They found that on average, AIAN patients had lower ECI scores than both Black and White patients.
“This means that we would expect, overall, for Native Americans to have lower mortality rates,” Musshafen said.
However, that’s not what the study found. Among all included COVID-19 patients, 29.8 percent of AIAN patients died, compared to 14.6 percent of White patients and 13.6 percent of Black patients.
They also compared smaller groups with similar comorbidity risk scores. At each level, AIAN patients were more likely to die in the hospital than White or Black patients.
AIAN patients also had the longest average hospital stay at 9.9 days, compared to 8 days for Black patients and 7.8 for White patients.
The paper follows up on an initial study, which showed similar trends in UMMC patients alone using a smaller set of risk factors.
“UMMC is the only level 1 hospital in the state and is not particularly close to any of Mississippi’s Choctaw communities,” Musshafen said. “We wondered if our outcomes were skewed because the COVID-19 patients we admitted at the time were likely some of the sickest of the sick. We conducted the larger, statewide study to find if the results would hold true.”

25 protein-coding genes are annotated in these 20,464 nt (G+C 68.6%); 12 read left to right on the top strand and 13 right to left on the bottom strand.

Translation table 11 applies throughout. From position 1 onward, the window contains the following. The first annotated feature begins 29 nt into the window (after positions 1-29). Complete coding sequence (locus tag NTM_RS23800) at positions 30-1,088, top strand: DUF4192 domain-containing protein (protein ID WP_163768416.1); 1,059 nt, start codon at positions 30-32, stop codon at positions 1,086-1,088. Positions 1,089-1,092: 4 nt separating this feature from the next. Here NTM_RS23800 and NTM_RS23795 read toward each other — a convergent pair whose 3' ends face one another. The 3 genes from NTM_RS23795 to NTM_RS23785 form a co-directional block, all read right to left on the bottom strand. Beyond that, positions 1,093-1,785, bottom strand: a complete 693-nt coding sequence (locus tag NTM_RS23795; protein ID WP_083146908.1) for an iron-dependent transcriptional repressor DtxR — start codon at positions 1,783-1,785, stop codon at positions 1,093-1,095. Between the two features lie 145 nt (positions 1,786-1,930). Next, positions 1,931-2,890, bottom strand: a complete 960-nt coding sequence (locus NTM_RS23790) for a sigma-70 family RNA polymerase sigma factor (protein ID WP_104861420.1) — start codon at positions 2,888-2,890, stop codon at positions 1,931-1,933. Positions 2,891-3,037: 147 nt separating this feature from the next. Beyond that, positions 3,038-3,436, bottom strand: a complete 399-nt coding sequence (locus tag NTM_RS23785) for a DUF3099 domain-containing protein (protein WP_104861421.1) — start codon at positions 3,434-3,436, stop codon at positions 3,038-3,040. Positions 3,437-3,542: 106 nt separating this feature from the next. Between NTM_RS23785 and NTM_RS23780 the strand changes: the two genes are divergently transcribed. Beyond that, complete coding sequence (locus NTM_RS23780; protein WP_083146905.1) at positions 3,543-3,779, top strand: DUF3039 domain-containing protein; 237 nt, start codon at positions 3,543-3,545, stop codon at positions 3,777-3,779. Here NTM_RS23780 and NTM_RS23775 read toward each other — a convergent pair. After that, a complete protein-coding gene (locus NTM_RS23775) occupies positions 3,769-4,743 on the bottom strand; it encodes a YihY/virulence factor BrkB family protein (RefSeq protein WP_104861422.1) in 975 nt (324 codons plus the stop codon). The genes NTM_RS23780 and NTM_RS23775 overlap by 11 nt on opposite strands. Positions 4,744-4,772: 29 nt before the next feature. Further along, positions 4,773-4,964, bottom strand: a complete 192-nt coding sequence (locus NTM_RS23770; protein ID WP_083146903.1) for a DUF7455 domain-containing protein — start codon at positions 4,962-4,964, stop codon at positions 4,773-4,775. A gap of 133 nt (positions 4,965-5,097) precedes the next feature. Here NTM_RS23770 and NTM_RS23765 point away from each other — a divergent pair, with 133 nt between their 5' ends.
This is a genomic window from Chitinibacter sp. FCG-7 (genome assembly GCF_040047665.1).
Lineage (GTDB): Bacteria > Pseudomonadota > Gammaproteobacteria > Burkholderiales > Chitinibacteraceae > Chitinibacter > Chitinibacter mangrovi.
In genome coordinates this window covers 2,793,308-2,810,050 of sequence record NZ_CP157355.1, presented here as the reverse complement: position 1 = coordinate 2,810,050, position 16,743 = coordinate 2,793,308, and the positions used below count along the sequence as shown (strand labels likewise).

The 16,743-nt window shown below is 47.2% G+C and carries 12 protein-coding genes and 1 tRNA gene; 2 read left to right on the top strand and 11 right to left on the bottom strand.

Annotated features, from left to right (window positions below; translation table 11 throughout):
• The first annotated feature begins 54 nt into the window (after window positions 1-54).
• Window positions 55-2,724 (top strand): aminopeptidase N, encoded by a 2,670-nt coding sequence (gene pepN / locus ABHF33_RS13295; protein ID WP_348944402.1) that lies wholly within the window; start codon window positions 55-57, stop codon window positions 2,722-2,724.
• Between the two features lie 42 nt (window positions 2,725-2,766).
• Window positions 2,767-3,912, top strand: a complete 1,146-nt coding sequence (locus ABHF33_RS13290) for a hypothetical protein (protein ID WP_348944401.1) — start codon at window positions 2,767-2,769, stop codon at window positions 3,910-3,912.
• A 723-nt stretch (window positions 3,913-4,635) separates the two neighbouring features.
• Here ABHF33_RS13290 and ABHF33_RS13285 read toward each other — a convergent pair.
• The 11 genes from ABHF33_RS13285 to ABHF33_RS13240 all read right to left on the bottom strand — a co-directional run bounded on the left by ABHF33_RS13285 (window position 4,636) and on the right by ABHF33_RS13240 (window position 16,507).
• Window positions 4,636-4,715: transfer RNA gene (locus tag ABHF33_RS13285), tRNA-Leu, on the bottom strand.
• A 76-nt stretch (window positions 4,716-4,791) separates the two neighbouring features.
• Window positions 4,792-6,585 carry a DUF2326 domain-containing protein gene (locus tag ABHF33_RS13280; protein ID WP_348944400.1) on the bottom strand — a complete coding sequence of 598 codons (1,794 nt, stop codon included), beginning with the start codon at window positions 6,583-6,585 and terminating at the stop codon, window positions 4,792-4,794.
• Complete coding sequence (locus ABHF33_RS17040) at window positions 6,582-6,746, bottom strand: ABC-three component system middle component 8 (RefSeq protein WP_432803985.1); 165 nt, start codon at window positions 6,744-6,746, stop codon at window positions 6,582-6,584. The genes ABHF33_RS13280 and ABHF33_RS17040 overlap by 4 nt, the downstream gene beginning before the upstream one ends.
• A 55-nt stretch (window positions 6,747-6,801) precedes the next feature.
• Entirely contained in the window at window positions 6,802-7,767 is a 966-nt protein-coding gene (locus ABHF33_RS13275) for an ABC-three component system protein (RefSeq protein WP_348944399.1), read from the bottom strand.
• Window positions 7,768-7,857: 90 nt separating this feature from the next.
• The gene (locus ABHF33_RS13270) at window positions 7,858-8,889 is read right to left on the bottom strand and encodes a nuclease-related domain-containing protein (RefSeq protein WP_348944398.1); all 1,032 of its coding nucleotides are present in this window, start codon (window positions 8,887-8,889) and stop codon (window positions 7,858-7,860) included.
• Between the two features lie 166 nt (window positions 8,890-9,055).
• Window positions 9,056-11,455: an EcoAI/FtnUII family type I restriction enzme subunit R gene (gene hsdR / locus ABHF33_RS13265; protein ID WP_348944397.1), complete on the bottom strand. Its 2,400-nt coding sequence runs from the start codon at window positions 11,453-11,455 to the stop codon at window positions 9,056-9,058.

Mississippi’s only federally recognized tribe is the Mississippi Band of Choctaw Indians, primarily based in eight communities in the eastern part of the state.
Musshafen said issues of race and geography that create a “double disparity” may impact rates of death. She and co-authors note a history of discrimination and marginalization of indigenous people. In addition, rural populations of any race tend to have worse health outcomes, in part due to fewer and farther-away health facilities.
“All eight Choctaw communities are in rural and medically-underserved areas,” Musshafen said.
Dr. Loretta Christensen and Shawnell Damon of the Indian Health Service published an invited commentary on the paper. They say that the findings are an “important” part of understanding the effects of COVID-19 on AIAN populations early in the pandemic. They also note that successful public health outreach may help address the disparity.